Some states have tried to enact legislation to modify this rule
NY does allow this, as long as it’s not dependent on a default
Example: I loan you money and you give me a deed to your land. One year later, you give me the money back. I say that I bought the land. We go into court and say this was really an equitable mortgage. It’s really a disguised mortgage. We want the court to impose a mortgage on this debt and recast this situation so it’s not a sale, it’s a loan, secured by a mortgage.
Deed in lieu: classic example of not clogging the equity of redemption.
·         Broad: the anti-clogging rule is broad. The idea of whether or not m/or has to be in default is a RS issue.
·         Subsequent documents (other mortgages) are not similarly shielded by the anti-clogging rule. It doesn’t necessarily violate the anti-clogging rule. Don’t assume b/c the agreement has arisen from subsequent agreement it’s good. You can give someone more time, but they can’t exchange it for an equity of redemption.
 
 
THE USE OF MORTGAGE SUBSTITUTES
 
The deed in escrow as a clog: page 276, note 2.
 
Absolute Deed:
Debtor grants land to creditor under agreement that he will reconvey only if the debtor pays the debt when due. 
Important question is whether parties intended the deed to stand as security for a debt.
Where the parties cast their transaction in the form of an absolute conveyance instead of a mortgage, they do not intend to create the relation of mortgagor and mortgagee and this will not be treated as a mortgage. 
Where the purpose of the conveyance is a security, it will be treated as a mortgage even though the parties may have agreed or understood that the debtor should have no right to redeem. Because the right to redeem after default is inseparable from the mortgage, the parties cannot contract against it where the transaction is treated like a mortgage and the equity of redemption will be preserved. 
 
 Conditional Sale: B gives S $50K. S gives B deed to his house. S also gives deed with an option to buy, but if its not exercised within a year, S gets to keep the house. Here there is a second piece of paper – the option to buy.
 
(1)   Parole evidence rule: if you argue that a contract was intended to represent the entire agreement of the parties, the parol evidence rule bars extrinsic, oral evidence to explain contract. RST: parol evidence is allowed in to prove the fact that the transaction is intended to be a security rather than a conveyance. (Bars extrinsic evidence that would vary the terms of a written document executed with

able to preserve right to forfeiture as to future installments. But if not, the court will generally fix a reasonable time where the vendee can cure and keep the property like an equity of redemption.   Further, in some instances, reliance on a formal waiver by the vendor will be enforced.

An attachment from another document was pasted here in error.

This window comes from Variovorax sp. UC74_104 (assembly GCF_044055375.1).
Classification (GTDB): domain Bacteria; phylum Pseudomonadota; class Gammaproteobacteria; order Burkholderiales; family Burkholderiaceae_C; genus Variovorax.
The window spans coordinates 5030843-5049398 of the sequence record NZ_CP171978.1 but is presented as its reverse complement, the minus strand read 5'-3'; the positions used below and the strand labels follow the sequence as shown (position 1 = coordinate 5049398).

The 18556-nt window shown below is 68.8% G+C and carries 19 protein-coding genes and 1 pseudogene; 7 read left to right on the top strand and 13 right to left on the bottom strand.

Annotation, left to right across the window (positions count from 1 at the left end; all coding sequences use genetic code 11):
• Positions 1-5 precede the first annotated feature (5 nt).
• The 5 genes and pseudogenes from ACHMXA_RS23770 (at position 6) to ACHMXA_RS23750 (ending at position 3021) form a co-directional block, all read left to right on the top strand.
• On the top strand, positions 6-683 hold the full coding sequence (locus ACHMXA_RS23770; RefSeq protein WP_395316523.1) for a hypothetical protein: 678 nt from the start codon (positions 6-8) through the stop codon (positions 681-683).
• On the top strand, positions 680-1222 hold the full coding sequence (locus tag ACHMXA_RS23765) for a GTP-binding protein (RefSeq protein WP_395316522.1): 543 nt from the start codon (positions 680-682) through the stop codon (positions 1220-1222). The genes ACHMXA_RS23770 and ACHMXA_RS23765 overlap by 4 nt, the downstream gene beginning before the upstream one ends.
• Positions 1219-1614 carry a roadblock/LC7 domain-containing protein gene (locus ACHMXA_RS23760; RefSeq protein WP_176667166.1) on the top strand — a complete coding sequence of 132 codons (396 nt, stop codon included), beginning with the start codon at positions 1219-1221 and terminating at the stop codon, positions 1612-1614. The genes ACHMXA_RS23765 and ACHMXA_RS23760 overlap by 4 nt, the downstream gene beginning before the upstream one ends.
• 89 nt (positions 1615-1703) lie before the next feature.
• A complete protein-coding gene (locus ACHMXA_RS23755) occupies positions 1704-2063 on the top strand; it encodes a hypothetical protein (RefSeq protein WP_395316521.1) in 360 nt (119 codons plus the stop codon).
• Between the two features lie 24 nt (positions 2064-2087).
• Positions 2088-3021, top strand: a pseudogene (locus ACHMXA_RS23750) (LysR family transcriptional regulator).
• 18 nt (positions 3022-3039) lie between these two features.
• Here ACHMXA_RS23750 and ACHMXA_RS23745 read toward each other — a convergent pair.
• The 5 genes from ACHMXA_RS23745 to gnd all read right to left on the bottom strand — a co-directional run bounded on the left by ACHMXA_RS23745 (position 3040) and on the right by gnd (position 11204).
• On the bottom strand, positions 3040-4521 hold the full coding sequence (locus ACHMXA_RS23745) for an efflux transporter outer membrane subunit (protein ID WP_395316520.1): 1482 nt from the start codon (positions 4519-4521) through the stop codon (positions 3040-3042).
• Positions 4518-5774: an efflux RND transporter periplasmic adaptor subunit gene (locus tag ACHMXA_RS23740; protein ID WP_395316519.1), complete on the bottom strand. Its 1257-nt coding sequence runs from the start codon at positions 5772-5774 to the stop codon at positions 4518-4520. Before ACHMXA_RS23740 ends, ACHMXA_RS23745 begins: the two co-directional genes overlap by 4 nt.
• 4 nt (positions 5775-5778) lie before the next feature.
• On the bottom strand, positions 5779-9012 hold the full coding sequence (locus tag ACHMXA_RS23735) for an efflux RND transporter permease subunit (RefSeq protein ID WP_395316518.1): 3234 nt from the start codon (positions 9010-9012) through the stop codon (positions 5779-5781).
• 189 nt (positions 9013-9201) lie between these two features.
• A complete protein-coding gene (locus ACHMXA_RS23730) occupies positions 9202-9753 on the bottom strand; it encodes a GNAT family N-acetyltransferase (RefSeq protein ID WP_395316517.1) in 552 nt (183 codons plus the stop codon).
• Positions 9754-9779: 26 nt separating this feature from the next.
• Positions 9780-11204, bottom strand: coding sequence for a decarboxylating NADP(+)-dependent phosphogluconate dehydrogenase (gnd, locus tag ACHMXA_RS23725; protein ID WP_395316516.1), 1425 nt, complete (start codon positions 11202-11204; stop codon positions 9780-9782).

Many state statutes have sought to ameliorate the harshness of the forfeiture clause. Many provide varying degrees of notice to the defaulting vendee as well as a grace period during which the tender of late payments will reinstate the contract.
 
OTHER VENDOR REMEDIES:
 
Specific Performance: vendor tenders title to the land and seeks an equitable decree compelling the purchaser to pay the balance of the contract price. In a contract for deed setting, usually there is no acceleration clause which may create problems for a vender seeking specific performance. Courts sometimes have applied anticipatory repudiation as a basis for acceleration. 
Action for Damages:  hard to prove damages though because you must convince the jury that the property was worth less on the date of breach than it was worth when the contract was created. “bad deal”
Foreclosure: either judicial or strict, but watch redemption period. More on bottom of p. 325.
 
However, where the jurisdiction treats the land contract as a mortgage, these contract remedies will be unavailable. There are though very similar remedies available in mortgage law. 
 
Premises liability of vendors: normally, a mortgagee will not be liable for unsafe conditions on mortgaged real estate unless she is in possession or otherwise exercises dominion and control over it. 
 
Election of Remedies: if you pick forfeiture, you may be barred by the election of remedies doctrine from seeking to recover a deficiency judgment. P. 329
 
Notes, p. 332:
·         Note 1: The usual view is the vendor has no duty to perfect the title until the vendee makes the final payment. However if it is clear that the vendee’s ownership in the title is so encumbered that the cannot fulfill his contract, he cannot insist on continued payments if his own performance will not be forthcoming. 
·         Note 2: may be easier to make the contract unrecordable so that after forfeiture, the title is clear.
·         Note 3: usually, possession by vendee under a land contract will operate as full notice of his rights to creditors of the vendor. However some states provide that possession can only confer actual notice.
 
Vendee’s right to mortgage her equity: The vendee may mortgage her interest as her equity grows in the property. Functionally, this mortgage on the vendee’s equity is the economic equivalent of a second mortgage because the vendor holds an interest analogous to a first purchase money mortgage on the land. Where a vendor has actual knowledge of the vendee’s mortgagee, he cannot invoke forfeiture of the contract without giving the vendee’s mortgagee notification of intent to forfeit and an opportunity to protect himself. When a forfeiture occurs under circumstances where prior notice to the mortgagee is required, courts find that the rights of the mortgagee remain unimpaired. Further, an installment land contract may purport to deny the vendee the power to assign or mortgage his or her interest without the vendor’s consent. This is similar to a due on sale clause. 
 
Cascade Security Bank v. Butler:
Rule: Real estate contract vendee’s interests are real property